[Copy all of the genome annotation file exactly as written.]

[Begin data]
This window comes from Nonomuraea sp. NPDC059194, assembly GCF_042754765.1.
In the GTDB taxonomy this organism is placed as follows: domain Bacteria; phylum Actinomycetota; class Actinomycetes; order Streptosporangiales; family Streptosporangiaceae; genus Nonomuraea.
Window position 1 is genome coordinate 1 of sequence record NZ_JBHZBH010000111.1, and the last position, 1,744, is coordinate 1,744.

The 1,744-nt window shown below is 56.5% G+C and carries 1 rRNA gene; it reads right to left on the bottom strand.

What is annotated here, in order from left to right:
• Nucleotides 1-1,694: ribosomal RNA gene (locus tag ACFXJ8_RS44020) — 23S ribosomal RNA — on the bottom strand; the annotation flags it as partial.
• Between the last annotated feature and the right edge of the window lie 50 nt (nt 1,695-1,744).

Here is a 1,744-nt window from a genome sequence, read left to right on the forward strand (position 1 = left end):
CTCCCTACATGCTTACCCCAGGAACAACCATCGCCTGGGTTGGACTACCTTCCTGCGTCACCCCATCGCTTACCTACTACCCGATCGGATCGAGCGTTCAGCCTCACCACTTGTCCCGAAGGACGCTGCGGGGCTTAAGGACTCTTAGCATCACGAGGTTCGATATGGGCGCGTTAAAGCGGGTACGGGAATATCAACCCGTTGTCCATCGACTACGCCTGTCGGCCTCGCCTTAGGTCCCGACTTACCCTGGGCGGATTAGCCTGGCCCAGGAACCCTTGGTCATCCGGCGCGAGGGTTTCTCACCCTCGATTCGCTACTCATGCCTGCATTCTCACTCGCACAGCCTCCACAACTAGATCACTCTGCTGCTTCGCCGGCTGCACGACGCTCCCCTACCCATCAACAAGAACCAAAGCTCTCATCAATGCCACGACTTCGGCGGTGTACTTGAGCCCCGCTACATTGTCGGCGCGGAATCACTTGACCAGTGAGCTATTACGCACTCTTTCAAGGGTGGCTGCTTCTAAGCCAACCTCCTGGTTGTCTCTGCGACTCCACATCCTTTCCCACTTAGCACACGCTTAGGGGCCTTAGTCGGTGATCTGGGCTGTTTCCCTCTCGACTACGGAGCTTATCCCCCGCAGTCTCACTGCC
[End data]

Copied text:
This window comes from Nonomuraea sp. NPDC059194, assembly GCF_042754765.1.
In the GTDB taxonomy this organism is placed as follows: domain Bacteria; phylum Actinomycetota; class Actinomycetes; order Streptosporangiales; family Streptosporangiaceae; genus Nonomuraea.
Window position 1 is genome coordinate 1 of sequence record NZ_JBHZBH010000111.1, and the last position, 1,744, is coordinate 1,744.

The 1,744-nt window shown below is 56.5% G+C and carries 1 rRNA gene; it reads right to left on the bottom strand.

What is annotated here, in order from left to right:
• Nucleotides 1-1,694: ribosomal RNA gene (locus tag ACFXJ8_RS44020) — 23S ribosomal RNA — on the bottom strand; the annotation flags it as partial.
• Between the last annotated feature and the right edge of the window lie 50 nt (nt 1,695-1,744).

Here is a 1,744-nt window from a genome sequence, read left to right on the forward strand (position 1 = left end):
CTCCCTACATGCTTACCCCAGGAACAACCATCGCCTGGGTTGGACTACCTTCCTGCGTCACCCCATCGCTTACCTACTACCCGATCGGATCGAGCGTTCAGCCTCACCACTTGTCCCGAAGGACGCTGCGGGGCTTAAGGACTCTTAGCATCACGAGGTTCGATATGGGCGCGTTAAAGCGGGTACGGGAATATCAACCCGTTGTCCATCGACTACGCCTGTCGGCCTCGCCTTAGGTCCCGACTTACCCTGGGCGGATTAGCCTGGCCCAGGAACCCTTGGTCATCCGGCGCGAGGGTTTCTCACCCTCGATTCGCTACTCATGCCTGCATTCTCACTCGCACAGCCTCCACAACTAGATCACTCTGCTGCTTCGCCGGCTGCACGACGCTCCCCTACCCATCAACAAGAACCAAAGCTCTCATCAATGCCACGACTTCGGCGGTGTACTTGAGCCCCGCTACATTGTCGGCGCGGAATCACTTGACCAGTGAGCTATTACGCACTCTTTCAAGGGTGGCTGCTTCTAAGCCAACCTCCTGGTTGTCTCTGCGACTCCACATCCTTTCCCACTTAGCACACGCTTAGGGGCCTTAGTCGGTGATCTGGGCTGTTTCCCTCTCGACTACGGAGCTTATCCCCCGCAGTCTCACTGCC